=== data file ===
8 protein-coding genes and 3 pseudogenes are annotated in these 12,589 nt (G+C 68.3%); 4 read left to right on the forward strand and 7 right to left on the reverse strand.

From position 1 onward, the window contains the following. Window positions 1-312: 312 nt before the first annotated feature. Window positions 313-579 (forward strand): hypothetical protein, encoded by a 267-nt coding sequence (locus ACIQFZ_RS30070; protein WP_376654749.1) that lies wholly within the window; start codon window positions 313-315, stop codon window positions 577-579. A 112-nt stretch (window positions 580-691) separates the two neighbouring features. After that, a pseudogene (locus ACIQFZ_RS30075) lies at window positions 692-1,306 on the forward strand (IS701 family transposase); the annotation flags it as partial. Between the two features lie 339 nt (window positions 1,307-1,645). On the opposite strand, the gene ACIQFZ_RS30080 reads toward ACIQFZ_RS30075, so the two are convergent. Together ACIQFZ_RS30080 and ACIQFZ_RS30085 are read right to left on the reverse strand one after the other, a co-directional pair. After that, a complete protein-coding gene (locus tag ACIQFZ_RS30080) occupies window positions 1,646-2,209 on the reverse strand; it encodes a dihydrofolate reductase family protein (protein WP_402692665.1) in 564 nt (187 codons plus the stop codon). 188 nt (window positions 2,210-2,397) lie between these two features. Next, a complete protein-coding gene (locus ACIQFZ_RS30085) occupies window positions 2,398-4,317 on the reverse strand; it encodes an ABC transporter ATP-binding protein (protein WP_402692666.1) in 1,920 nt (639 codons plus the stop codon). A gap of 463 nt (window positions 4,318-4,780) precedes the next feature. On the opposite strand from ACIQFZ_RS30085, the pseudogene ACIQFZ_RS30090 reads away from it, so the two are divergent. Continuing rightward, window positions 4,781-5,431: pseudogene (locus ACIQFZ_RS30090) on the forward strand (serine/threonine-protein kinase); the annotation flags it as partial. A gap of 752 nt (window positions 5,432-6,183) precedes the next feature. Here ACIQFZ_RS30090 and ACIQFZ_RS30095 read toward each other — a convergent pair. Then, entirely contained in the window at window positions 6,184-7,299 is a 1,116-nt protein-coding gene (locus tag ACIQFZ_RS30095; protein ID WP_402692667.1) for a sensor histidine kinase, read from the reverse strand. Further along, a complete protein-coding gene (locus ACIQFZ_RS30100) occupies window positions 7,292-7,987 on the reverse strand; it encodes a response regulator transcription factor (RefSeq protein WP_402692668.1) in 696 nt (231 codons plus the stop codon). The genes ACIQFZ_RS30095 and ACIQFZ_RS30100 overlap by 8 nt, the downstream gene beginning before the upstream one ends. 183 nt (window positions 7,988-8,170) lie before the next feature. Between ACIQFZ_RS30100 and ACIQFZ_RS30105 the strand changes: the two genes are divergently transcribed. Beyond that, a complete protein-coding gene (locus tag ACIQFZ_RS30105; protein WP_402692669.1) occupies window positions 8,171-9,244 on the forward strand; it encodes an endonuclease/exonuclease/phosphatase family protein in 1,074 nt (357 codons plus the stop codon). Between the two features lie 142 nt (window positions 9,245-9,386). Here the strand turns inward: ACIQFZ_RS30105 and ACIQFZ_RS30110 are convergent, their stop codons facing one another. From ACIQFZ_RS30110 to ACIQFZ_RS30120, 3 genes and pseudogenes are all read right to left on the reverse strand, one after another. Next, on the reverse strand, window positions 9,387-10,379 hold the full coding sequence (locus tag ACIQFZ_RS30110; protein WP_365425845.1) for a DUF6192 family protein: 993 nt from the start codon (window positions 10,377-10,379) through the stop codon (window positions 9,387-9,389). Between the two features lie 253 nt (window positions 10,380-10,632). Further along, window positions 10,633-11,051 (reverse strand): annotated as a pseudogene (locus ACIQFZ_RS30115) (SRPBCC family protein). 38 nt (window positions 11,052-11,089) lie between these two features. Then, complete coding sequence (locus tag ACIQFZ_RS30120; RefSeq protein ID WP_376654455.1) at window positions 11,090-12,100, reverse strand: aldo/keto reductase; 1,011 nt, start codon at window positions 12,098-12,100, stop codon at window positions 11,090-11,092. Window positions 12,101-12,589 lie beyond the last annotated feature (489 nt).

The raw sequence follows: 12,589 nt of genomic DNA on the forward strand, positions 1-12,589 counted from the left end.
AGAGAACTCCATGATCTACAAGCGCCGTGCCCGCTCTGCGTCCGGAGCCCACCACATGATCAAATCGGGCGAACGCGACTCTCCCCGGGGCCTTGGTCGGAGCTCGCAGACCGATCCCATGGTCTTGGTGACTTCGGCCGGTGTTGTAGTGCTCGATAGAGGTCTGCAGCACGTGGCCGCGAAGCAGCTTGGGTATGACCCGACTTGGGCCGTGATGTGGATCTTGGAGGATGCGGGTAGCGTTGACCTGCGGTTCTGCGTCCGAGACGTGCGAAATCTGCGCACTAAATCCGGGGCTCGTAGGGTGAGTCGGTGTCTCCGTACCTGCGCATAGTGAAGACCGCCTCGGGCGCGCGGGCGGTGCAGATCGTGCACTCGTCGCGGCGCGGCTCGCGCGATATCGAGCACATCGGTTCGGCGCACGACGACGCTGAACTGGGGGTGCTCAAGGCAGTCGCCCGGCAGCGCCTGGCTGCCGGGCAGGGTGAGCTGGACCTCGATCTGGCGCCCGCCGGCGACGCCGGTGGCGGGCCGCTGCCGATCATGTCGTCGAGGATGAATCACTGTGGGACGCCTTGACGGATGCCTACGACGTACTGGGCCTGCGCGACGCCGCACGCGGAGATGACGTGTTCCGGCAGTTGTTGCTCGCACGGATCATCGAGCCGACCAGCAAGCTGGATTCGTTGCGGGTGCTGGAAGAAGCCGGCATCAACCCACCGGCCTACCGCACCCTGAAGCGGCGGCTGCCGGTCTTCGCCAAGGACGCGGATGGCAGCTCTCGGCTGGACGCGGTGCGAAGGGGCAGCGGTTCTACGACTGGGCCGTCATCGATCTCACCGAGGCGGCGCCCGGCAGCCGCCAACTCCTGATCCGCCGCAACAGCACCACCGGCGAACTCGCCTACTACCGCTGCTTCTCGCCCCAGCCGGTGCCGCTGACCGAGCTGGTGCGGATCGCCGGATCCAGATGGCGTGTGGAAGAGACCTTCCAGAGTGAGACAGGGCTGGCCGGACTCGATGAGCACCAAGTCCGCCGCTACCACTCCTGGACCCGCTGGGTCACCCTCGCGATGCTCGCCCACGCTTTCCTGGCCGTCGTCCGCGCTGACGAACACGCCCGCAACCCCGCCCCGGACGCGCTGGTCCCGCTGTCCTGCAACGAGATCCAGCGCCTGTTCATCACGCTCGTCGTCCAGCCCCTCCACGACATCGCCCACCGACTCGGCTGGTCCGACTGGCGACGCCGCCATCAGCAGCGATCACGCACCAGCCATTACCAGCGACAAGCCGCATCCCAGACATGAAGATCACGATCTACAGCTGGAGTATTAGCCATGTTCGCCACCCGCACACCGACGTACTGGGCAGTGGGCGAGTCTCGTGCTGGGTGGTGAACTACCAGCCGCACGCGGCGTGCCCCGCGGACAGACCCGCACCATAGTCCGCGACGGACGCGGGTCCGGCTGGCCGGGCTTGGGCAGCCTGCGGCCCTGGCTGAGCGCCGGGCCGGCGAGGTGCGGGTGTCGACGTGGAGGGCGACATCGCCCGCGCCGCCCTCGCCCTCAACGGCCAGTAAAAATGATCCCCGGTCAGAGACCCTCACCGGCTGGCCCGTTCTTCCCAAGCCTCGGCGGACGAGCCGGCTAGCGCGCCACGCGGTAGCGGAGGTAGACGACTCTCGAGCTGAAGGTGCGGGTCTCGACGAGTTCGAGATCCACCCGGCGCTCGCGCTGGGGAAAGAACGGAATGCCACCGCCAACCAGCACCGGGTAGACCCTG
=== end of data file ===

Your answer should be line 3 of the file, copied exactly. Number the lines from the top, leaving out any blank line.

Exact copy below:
The raw sequence follows: 12,589 nt of genomic DNA on the forward strand, positions 1-12,589 counted from the left end.